The last version of Internet Explorer, version 11, was released on October 17, 2013. This is a very long time ago when taking into account the rapid development of web technologies. These days it is often difficult and time consuming to get modern technologies to work well in this old browser. More and more frameworks are dropping support, and even Microsoft themselves has announced that they will fully drop support for IE in their own services in 2021.
Consequently, we have decided to not include support for IE in the Design Library website.
Luckily, there are modern options in active development. Please use Firefox, Edge or Chrome instead.
Error handling guides the customer to fulfil their task successfully.
"Error messages are the only text that we hope that the customers will never see."
This page discusses our general guidelines and links to more details. The first principle of great user experience is to make the user feel safe. By design, lead them so that it is easy to do the right thing and use positive indications that they are on track.
The primary guidelines of good form validation are:
How to work with error and incidents specifically within common channel context:
Errors and incidents in common channels
All error messages should follow these:
Space below the entry fields, is often limited. Therefore, the message needs to be short. Avoid telling what the customer has done wrong – unless it is needed. Instead, focus on the solution, that is how to fill in the field correctly.
Use verbs like these:
Or, if the customer can choose to either type or select in a list or date selector:
Situations when the message needs to be explicit are for instance, when the same message needs to be displayed for more than one type of error or when the characters that can be used are unusually constraint. In these cases, it is helpful to tell both what is wrong and how to enter the field correctly.
However, the message does not need to be over explicit when it is obvious how to do the right thing. Such situations are for example when the customer needs to choose another date because the date is not a business day or a day in the past.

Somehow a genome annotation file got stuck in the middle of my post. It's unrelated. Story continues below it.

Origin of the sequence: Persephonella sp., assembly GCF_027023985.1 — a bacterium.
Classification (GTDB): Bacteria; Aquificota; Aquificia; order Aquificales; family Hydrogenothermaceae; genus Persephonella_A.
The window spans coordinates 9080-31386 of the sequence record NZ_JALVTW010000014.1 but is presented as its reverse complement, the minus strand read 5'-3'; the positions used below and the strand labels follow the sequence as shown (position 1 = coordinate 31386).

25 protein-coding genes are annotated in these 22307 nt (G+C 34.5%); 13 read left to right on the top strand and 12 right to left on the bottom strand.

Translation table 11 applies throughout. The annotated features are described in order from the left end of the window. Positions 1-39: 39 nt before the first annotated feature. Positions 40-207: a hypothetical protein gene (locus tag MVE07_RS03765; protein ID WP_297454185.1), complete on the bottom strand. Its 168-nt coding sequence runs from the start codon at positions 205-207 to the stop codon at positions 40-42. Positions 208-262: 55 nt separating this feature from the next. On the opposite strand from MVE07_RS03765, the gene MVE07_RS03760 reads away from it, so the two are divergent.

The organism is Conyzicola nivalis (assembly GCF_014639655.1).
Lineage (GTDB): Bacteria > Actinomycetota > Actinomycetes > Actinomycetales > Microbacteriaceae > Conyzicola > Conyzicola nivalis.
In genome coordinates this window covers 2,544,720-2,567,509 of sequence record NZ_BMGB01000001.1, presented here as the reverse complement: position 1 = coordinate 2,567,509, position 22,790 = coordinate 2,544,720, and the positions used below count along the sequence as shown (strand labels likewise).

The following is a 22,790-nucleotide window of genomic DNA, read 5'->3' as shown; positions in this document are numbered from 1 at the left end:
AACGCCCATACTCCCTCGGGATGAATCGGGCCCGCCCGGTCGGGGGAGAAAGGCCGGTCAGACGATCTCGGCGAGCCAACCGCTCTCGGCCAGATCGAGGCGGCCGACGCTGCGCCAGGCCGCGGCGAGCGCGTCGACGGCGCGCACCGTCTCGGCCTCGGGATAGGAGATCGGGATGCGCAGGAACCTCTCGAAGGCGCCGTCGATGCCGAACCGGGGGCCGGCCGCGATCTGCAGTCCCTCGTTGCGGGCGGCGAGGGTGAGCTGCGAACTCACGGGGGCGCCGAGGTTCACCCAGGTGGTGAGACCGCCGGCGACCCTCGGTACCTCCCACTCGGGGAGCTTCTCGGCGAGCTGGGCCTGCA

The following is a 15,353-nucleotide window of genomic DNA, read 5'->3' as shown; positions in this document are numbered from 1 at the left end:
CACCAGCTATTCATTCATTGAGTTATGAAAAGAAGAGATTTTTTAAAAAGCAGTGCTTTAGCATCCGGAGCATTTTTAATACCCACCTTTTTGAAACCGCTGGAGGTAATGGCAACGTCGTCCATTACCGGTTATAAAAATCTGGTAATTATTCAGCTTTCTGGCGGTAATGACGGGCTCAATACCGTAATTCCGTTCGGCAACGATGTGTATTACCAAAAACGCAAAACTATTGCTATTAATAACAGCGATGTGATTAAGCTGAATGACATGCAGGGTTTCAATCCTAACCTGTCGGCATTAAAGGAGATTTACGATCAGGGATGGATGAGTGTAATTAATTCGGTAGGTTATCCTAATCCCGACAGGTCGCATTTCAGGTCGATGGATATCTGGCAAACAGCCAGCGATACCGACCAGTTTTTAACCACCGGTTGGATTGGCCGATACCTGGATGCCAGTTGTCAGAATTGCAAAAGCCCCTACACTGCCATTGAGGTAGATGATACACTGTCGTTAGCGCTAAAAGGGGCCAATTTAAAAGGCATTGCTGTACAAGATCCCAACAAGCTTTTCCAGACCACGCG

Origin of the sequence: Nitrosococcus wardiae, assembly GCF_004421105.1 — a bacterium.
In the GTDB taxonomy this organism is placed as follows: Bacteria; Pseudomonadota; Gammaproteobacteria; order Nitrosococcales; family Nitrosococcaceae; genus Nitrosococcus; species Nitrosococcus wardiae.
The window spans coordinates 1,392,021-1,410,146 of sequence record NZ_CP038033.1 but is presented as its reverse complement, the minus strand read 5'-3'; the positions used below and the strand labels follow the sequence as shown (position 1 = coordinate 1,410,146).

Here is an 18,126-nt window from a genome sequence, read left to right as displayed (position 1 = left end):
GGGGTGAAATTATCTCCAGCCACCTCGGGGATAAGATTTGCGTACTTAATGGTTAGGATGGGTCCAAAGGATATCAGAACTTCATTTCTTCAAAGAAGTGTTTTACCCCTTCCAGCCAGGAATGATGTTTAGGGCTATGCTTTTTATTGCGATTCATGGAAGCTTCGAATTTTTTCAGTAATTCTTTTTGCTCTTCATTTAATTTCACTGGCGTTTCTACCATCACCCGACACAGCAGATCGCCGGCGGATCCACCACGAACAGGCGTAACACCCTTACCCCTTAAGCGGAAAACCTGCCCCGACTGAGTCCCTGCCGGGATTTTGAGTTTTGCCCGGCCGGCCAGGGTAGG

Never use messages such as Mandatory field or Must not be empty. Ask the customer to fill in the field. But just Fill in this field is not enough. You should also mention what kind of information the customer should enter. For each field.
Never use messages such as Invalid characters or Illegal data. Instead, encourage the customers to fill in the field and mention what kind of data they should enter, for example:
We know something is wrong, but we don't know what. We ask the customer to check the input data again:
The validation error is one of the most important interactions the users have with us. It is often tricky to get the tone-of-voice, the instructions and the vocabulary correctly in such a tiny space. This is what our UX writers are trained for, so please don’t hesitate to contact the UX writing team for error handling. Reach out in the Teams channel “UX writing” in Green Design System, send an e-mail to firstname.lastname@example.org, or if you already have a connection, simply contact that person.
Error messages in forms can be visualized in two different ways, depending on the type of error:
When the user enters information in a field, the input should be validated when the user leaves the field. If there is an error connected to the input in the field, the user will get an error message when leaving the field. There will be a red mark under the field and an explanation of the error that happened.
Examples of components with error states:
The colour for error text and indication (box, line, etc) on white/grey background:
When the user is submitting the form by an action (e.g. a submit button), a validation should occur for all fields. If there is an error connected to a specific field, for example if the user has not entered any information in a field that is mandatory, the error will be shown as for the field specific errors (see 1).
If there is a more general error for the field, the error will be presented in a red alert ribbon below the button. When the user presses the button the the viewport should adjust to make the alert ribbon visible. The alert ribbon should contain a message about the general error. If there also are specific errors connected to specific fields, both 1 and 2 can be combined.
Exemple of general form component with error states:
The error page is typically used when a system is down or a generic error has occurred.
When an error can not be presented on the current page, a separate page is used just to display the message. The error page should ideally contain a good description of what the nature of the problem is and how the user may avoid or rectify the problem.
Page is down, major technical problems.
The page on the internet is not available any longer.
If the error is a 404 (page not found) the page may include some nice options of where to go. Common items may include the index/home-page, search or other sites.